Love And Its Opposite

  • Record Label: Merge
  • Release Date: May 18, 2010

Generally favorable reviews - based on 17 Critics

Critic score distribution:
  1. Positive: 14 out of 17
  2. Negative: 0 out of 17
  1. It feels utterly natural, a continuation of the emotional navigations she's spent her career documenting with characteristic insight and sensitivity.
  2. Taken individually, each of Love and Its Opposite’s songs is impressive and affecting. Strung together as an album, though, their sulky nature becomes oppressive.
  3. Love and Its Opposite plays more like a conventional singer-songwriter album. The shift in gears isn't unwelcome: Thorn, as always, exercises that smoky voice to great effect.
  4. Uncut
    It's autumnal but never overbearingly bleak, thanks to the enduring warmth of Thorn's voice, and the empathy of her lyrics, even on the almost desolate "Singles Bar." [Jul 2010, p.125]
  5. Q Magazine
    Often sad yet always warmly sympathetic, it's a well-weighted, smartly observed collection of attractive pop. [Jun 2010, p.132]
  6. Mojo
    What with that album title, a wistful opening waltz, entitled Oh, The Divorces! and a beautifully resigned lament called Singles Bar ("Can you tell how long I've been here? Can you smell the fear?", the theme of mid-life crises hangs heavy over these 10 simply arranged vignettes. [June 2010, p. 92]
  7. Some tracks may dip into generic mid-tempo dancefloor fodder, such as Why Does The Wind, but overall this is up there with some of Thorn's best work since Everything But The Girl.
  8. Thorn's voice, rich and smooth as the most expensive chocolate truffle, brings each story to genuine life and invests it with heart-snagging emotion.
  9. Even when the tempo goes up (on a song called “Hormones,” naturally), Love is cocktail-hour ready, but that helps Thorn’s realism go down like a highball.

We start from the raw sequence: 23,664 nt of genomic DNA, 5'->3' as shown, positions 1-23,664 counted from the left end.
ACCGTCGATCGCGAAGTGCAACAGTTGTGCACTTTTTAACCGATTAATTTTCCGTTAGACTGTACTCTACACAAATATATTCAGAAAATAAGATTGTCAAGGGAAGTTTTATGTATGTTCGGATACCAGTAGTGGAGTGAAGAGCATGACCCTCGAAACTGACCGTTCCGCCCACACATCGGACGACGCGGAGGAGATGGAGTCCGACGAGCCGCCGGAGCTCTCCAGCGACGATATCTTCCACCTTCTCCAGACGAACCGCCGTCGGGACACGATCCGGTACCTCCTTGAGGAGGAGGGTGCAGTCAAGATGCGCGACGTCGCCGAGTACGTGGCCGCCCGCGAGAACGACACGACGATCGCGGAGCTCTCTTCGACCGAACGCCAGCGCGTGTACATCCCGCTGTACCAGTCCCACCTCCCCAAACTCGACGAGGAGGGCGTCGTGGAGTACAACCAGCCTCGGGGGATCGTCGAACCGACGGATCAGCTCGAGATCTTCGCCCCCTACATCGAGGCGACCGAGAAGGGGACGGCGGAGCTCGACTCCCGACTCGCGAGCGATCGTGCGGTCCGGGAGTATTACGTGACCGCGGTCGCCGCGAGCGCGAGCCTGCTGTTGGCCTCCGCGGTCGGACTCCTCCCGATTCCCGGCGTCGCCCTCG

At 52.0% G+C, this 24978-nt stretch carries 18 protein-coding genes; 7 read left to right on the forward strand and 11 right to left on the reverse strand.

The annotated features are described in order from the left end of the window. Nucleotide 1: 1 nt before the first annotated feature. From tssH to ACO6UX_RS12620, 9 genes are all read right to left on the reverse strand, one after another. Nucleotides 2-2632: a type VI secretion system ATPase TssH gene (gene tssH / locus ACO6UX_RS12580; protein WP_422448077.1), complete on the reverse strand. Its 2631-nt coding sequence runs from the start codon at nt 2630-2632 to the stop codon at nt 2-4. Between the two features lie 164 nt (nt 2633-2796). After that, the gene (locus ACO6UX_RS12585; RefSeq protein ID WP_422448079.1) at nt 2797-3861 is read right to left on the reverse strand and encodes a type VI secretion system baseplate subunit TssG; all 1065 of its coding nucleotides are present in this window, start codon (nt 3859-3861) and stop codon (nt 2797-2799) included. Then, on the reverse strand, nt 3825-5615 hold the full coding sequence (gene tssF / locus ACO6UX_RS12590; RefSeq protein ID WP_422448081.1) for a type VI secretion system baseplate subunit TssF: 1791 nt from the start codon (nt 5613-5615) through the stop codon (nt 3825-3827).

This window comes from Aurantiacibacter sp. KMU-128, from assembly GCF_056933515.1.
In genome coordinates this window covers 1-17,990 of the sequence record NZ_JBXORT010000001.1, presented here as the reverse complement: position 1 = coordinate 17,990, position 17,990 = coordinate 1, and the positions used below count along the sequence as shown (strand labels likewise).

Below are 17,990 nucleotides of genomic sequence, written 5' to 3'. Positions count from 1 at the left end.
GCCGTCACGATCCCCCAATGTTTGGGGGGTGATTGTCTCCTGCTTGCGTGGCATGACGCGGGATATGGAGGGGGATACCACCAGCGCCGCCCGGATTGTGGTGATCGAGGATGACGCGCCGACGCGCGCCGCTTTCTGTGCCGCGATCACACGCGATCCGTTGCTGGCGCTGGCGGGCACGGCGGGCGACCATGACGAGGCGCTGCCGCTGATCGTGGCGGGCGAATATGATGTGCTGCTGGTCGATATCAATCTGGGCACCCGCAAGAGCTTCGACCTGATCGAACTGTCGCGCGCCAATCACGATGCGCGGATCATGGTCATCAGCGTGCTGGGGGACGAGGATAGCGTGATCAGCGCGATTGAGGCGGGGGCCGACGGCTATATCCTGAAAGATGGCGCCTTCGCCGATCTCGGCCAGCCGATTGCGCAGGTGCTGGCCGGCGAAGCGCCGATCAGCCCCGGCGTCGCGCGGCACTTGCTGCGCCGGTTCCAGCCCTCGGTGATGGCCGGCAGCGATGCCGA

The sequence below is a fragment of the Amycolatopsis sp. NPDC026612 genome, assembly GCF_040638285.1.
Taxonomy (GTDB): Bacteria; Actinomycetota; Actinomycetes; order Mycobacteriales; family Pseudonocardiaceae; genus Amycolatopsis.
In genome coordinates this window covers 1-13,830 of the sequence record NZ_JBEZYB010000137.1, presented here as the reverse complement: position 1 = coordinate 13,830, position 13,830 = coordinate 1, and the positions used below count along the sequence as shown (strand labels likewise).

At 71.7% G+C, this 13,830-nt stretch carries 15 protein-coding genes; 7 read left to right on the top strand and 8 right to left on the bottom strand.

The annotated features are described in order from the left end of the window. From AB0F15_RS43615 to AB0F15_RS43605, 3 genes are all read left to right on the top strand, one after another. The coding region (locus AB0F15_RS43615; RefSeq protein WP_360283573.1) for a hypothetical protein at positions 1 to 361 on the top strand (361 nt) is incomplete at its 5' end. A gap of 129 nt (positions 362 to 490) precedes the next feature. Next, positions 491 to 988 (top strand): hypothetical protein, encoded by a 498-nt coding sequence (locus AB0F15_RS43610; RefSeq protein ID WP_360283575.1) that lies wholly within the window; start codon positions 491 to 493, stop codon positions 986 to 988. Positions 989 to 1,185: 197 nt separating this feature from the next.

10. Still, for as remote and guarded as Thorn comes off in these 10 vaguely embittered tunes (two of which are covers: "Come on Home to Me" and "You Are a Lover"), and for as sparse and reserved as their arrangements are, there remains one connective thread between this and Thorn's lullabies of clubland: She still summons drama with just the force of her voice.
  11. I like this relatively blunt, unadorned Tracey Thorn – not that she was ever forced or florid in her expression, but Love and its Opposite offers her most complete disarmament yet.
  12. On her gently magnificent third solo album, Tracey Thorn--the beguiling voice of Everything But the Girl--tackles serious big-girl issues.
  13. Love and Its Opposite is often a careful-sounding album and while that synopsis may not quicken the heart, it gives Thorn’s work an air of professionalism and care.
  14. Her enviable clarity of tone and the disarming beauty of her vocals lend Love and Its Opposite a dreamy, if uncomfortable, sort of truth. But blithe, sunny romantics are advised to keep a stiff drink (and a hanky) within very easy reach.
  15. In Ewan Pearson’s thoughtfully modest production, the songs are played by small groups, usually just three or four musicians recorded cleanly, as unglossy and intimate as Ms. Thorn’s songs.
  16. ‘Long White Dress’ and ‘Singles Bar’, subject matter made clear from the off, are highlights; the former is mellow and wistful, with a delightfully lilting chorus, while the latter radiates the fatigued disenchantment of somebody lacking motivation in the unfulfilled pursuit of love.
  17. Everything but the Girl fans might miss the duo's dancey leanings, but Thorn proves that her voice is enough to transcend genre preferences.

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